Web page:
- Share this article on Facebook
- Share this article on Twitter
- Share this article on Email
- Show additional share options
- Share this article on Print
- Share this article on Comment
- Share this article on Whatsapp
- Share this article on Linkedin
- Share this article on Reddit
- Share this article on Pinit
- Share this article on Tumblr
James Kuykendall had a very unique experience of watching Netflix’s Narcos: Mexico. The retired DEA agent — who is portrayed by Matt Letscher on the newest season in the drug cartel series — was reliving the period in his life when a fellow agent, Kiki Camarena, was abducted, tortured and killed while on assignment with him in Mexico.
“The final episodes brought back some bad memories, especially when they actually picked him up,” Kuykendall tells The Hollywood Reporter of Narcos: Mexico retelling Camarena’s real-life story. Camarena, who is portrayed by Michael Pena on the series, was taken by Miguel Angel Felix Gallardo (played by Diego Luna), the boss of the Guadalajara cartel, and his men in broad daylight in Guadalajara. “The whole idea that that could happen and exist blew my mind then and it still does today.”
Kuykendall, who was the agent in charge when Camarena was killed in 1985, served as a consultant on Narcos: Mexico. Javier Pena, the retired DEA agent who consulted on the first three seasons of Narcos — and who was portrayed by Pedro Pascal — connected Kuykendall with Eric Newman and the other executive producers of Narcos. Over the course of many conversations, and a visit to the show’s Mexico City set, Kuykendall shared detail after detail from his time in Guadalajara.
“I wanted it to be as accurate as possible, and I knew that they were going to take many liberties,” Kuykendall says of the show, which Newman has previously characterized as 50-50 when it comes to fiction and non-fiction. “I was especially anxious that they portray the DEA agents in a respectful manner, and they did. I also wanted it to be very obvious that the corruption in the Mexican government created the atmosphere that allowed the narco crimes to happen. But the big thing was the kidnapping and murder of a U.S. official operating in Mexico who was under official Mexican protection. And it happened with the collusion of Mexican officials in every level of the government.”
Narcos: Mexico, which is the fourth season overall in the Narcos universe, was a reset. After the first three seasons explored the Colombian narco kingpins, including Pablo Escobar, Narcos: Mexico traveled back in the show’s timeline to 1980s Mexico in order to develop the origins of Mexico’s first cartel, Guadalajara, and the birth of the drug war that continues on today. The season bowed on Nov. 16 and has already been renewed for a second season.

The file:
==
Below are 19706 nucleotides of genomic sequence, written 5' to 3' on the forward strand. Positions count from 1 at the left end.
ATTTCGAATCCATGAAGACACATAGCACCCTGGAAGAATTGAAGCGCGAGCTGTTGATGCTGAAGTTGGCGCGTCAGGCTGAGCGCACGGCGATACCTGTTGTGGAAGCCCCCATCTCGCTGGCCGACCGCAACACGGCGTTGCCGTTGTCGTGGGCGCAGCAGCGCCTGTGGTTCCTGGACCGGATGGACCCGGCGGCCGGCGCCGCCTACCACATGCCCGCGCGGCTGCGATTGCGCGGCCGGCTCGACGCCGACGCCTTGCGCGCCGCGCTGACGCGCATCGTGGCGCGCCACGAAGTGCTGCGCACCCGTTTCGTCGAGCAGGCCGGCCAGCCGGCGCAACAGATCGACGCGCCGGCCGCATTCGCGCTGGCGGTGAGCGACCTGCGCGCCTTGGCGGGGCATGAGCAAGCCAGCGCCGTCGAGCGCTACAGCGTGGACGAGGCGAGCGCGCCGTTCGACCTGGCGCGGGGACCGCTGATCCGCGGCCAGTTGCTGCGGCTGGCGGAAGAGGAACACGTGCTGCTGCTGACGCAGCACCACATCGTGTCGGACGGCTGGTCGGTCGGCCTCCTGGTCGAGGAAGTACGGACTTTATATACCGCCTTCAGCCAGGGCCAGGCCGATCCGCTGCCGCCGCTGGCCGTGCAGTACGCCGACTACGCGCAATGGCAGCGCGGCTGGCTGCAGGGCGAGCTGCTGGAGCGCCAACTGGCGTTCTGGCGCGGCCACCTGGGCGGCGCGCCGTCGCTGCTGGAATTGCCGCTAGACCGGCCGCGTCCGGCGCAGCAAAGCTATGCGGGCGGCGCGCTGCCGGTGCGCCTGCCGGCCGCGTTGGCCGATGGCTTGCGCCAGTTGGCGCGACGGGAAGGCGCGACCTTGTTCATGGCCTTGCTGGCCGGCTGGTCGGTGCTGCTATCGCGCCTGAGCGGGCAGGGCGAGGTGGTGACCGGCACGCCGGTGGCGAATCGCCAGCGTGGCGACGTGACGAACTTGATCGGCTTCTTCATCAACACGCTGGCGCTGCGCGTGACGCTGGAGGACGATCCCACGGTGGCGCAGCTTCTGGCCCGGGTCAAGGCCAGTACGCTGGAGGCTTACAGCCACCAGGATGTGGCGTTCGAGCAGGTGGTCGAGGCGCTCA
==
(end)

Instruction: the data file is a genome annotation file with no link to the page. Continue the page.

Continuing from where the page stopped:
The story of Camarena’s death is well-documented, as it remains a pivotal moment in history for America and Mexico, and the war on drugs. Elaine Shannon’s acclaimed book Desperados: Latin Drug Lords, U.S. Lawmen, and the War America Can’t Win served as another resource for the season, in addition to cooperation from family members, agents and politicians who were closely connected. Kuykendall — who himself published a first-person account titled O Plata O Plomo? “Silver or Lead?” — was the primary witness in the first of the later three trials of the murder suspects in Camarena’s death. He also testified in the second trial.
Narcos: Mexico characterizes Camarena’s death as the moment in time that woke America up about the Mexican drug war. The DEA had only been established years earlier, in 1973, and the agents on the ground had little resources and support. Similar to the show’s portrayal of their unit, there were four agents working in Guadalajara when Camarena died.
“Along with the Mexican government being embarrassed by their collusion and complicity, the DEA was embarrassed. Because we had not been remiss in reporting the dominance of the drug traffickers in that area of Mexico,” Kuykendall says of the shift after Camarena. “We had reported for a very long period of time the danger that the agents were facing, threats and very obvious instances of physical actions taken against us. Afterward, the DEA took a completely different approach to everything. When you go overseas now, they teach the proper thing to do when something like this does happen. It was always in peoples’ minds beforehand, but it was never something that they tried to prepare you for.”
Camarena’s fate plays out in tragic detail on Narcos: Mexico as he is tortured by Gallardo’s men and a doctor, who pumps him with adrenaline so he can continue to withstand the beatings. While he is missing, the show follows Kuykendall and Camarena’s wife, Mika (Alyssa Diaz), in their futile struggle to get him back. After his body is found, the finale introduces Operation Layenda, the task force that would bring about indictments for those responsible for Camarena’s death. That is also the moment that the show’s English-speaking narrator steps into the story to reveal himself as the new DEA agent in charge named Walt Breslin (played by season two star Scoot McNairy).
Kuykendall says Operation Layenda began right after Camarena was kidnapped and that Walt represents an amalgamation of the agents who come on board to run the investigation in Mexico. “I can’t think of anyone like that, a wild cowboy who runs into Mexico to start capturing people,” Kuykendall says. “By the time the bodies [of Camarena and DEA pilot Alfredo Zavala] were found, there were agents in DEA headquarters who were assigned to be Operation Layenda investigators and there was one agent who was the head of that. That leadership changed several times from the period that began and up until and including the trial. There were probably four or five different agents in charge, and you had Operation Layenda agents in Washington, D.C., San Diego and Los Angeles.”